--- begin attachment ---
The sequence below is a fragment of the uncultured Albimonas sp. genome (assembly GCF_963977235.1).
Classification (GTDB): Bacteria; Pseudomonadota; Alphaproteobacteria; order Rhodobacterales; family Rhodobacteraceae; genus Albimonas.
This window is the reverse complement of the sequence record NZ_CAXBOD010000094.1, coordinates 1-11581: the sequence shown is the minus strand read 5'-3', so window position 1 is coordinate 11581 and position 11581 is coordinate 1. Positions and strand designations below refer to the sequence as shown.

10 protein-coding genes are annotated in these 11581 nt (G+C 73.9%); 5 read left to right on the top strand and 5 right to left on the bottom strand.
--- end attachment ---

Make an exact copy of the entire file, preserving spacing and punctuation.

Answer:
The sequence below is a fragment of the uncultured Albimonas sp. genome (assembly GCF_963977235.1).
Classification (GTDB): Bacteria; Pseudomonadota; Alphaproteobacteria; order Rhodobacterales; family Rhodobacteraceae; genus Albimonas.
This window is the reverse complement of the sequence record NZ_CAXBOD010000094.1, coordinates 1-11581: the sequence shown is the minus strand read 5'-3', so window position 1 is coordinate 11581 and position 11581 is coordinate 1. Positions and strand designations below refer to the sequence as shown.

10 protein-coding genes are annotated in these 11581 nt (G+C 73.9%); 5 read left to right on the top strand and 5 right to left on the bottom strand.